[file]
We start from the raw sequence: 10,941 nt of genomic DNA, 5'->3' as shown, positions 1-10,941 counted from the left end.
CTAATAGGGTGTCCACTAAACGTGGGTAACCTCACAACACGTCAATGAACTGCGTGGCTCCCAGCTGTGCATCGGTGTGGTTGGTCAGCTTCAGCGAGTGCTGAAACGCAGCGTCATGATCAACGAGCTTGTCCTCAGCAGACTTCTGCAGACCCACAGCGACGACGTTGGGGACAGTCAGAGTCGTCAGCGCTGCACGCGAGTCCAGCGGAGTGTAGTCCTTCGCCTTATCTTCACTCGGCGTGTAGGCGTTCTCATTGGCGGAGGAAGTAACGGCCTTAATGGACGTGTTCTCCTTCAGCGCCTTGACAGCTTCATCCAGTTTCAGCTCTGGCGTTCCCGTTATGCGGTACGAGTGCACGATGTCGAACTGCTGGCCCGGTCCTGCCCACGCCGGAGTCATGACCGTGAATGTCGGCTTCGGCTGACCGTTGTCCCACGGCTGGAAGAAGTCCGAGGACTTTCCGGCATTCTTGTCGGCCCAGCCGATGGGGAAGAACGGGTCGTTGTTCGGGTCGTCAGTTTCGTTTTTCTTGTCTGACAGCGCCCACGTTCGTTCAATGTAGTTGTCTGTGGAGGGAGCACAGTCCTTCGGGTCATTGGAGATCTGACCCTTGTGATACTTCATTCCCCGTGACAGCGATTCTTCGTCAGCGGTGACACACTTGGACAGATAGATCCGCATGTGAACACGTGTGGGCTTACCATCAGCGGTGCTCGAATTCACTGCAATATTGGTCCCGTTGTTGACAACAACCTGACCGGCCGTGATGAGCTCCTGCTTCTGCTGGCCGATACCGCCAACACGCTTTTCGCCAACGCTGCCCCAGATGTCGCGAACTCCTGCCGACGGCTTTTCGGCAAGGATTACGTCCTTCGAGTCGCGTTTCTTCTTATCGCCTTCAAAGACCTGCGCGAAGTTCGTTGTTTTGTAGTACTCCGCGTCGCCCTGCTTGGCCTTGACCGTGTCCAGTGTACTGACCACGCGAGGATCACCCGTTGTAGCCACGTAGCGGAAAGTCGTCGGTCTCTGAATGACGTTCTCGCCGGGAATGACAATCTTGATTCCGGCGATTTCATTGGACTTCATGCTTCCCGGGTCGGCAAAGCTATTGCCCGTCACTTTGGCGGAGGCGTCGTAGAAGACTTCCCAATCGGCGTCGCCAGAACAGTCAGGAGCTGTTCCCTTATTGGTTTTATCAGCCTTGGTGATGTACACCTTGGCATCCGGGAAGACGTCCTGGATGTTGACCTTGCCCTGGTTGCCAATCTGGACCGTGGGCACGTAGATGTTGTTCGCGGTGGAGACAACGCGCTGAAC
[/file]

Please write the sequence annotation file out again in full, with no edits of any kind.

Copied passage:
We start from the raw sequence: 10,941 nt of genomic DNA, 5'->3' as shown, positions 1-10,941 counted from the left end.
CTAATAGGGTGTCCACTAAACGTGGGTAACCTCACAACACGTCAATGAACTGCGTGGCTCCCAGCTGTGCATCGGTGTGGTTGGTCAGCTTCAGCGAGTGCTGAAACGCAGCGTCATGATCAACGAGCTTGTCCTCAGCAGACTTCTGCAGACCCACAGCGACGACGTTGGGGACAGTCAGAGTCGTCAGCGCTGCACGCGAGTCCAGCGGAGTGTAGTCCTTCGCCTTATCTTCACTCGGCGTGTAGGCGTTCTCATTGGCGGAGGAAGTAACGGCCTTAATGGACGTGTTCTCCTTCAGCGCCTTGACAGCTTCATCCAGTTTCAGCTCTGGCGTTCCCGTTATGCGGTACGAGTGCACGATGTCGAACTGCTGGCCCGGTCCTGCCCACGCCGGAGTCATGACCGTGAATGTCGGCTTCGGCTGACCGTTGTCCCACGGCTGGAAGAAGTCCGAGGACTTTCCGGCATTCTTGTCGGCCCAGCCGATGGGGAAGAACGGGTCGTTGTTCGGGTCGTCAGTTTCGTTTTTCTTGTCTGACAGCGCCCACGTTCGTTCAATGTAGTTGTCTGTGGAGGGAGCACAGTCCTTCGGGTCATTGGAGATCTGACCCTTGTGATACTTCATTCCCCGTGACAGCGATTCTTCGTCAGCGGTGACACACTTGGACAGATAGATCCGCATGTGAACACGTGTGGGCTTACCATCAGCGGTGCTCGAATTCACTGCAATATTGGTCCCGTTGTTGACAACAACCTGACCGGCCGTGATGAGCTCCTGCTTCTGCTGGCCGATACCGCCAACACGCTTTTCGCCAACGCTGCCCCAGATGTCGCGAACTCCTGCCGACGGCTTTTCGGCAAGGATTACGTCCTTCGAGTCGCGTTTCTTCTTATCGCCTTCAAAGACCTGCGCGAAGTTCGTTGTTTTGTAGTACTCCGCGTCGCCCTGCTTGGCCTTGACCGTGTCCAGTGTACTGACCACGCGAGGATCACCCGTTGTAGCCACGTAGCGGAAAGTCGTCGGTCTCTGAATGACGTTCTCGCCGGGAATGACAATCTTGATTCCGGCGATTTCATTGGACTTCATGCTTCCCGGGTCGGCAAAGCTATTGCCCGTCACTTTGGCGGAGGCGTCGTAGAAGACTTCCCAATCGGCGTCGCCAGAACAGTCAGGAGCTGTTCCCTTATTGGTTTTATCAGCCTTGGTGATGTACACCTTGGCATCCGGGAAGACGTCCTGGATGTTGACCTTGCCCTGGTTGCCAATCTGGACCGTGGGCACGTAGATGTTGTTCGCGGTGGAGACAACGCGCTGAAC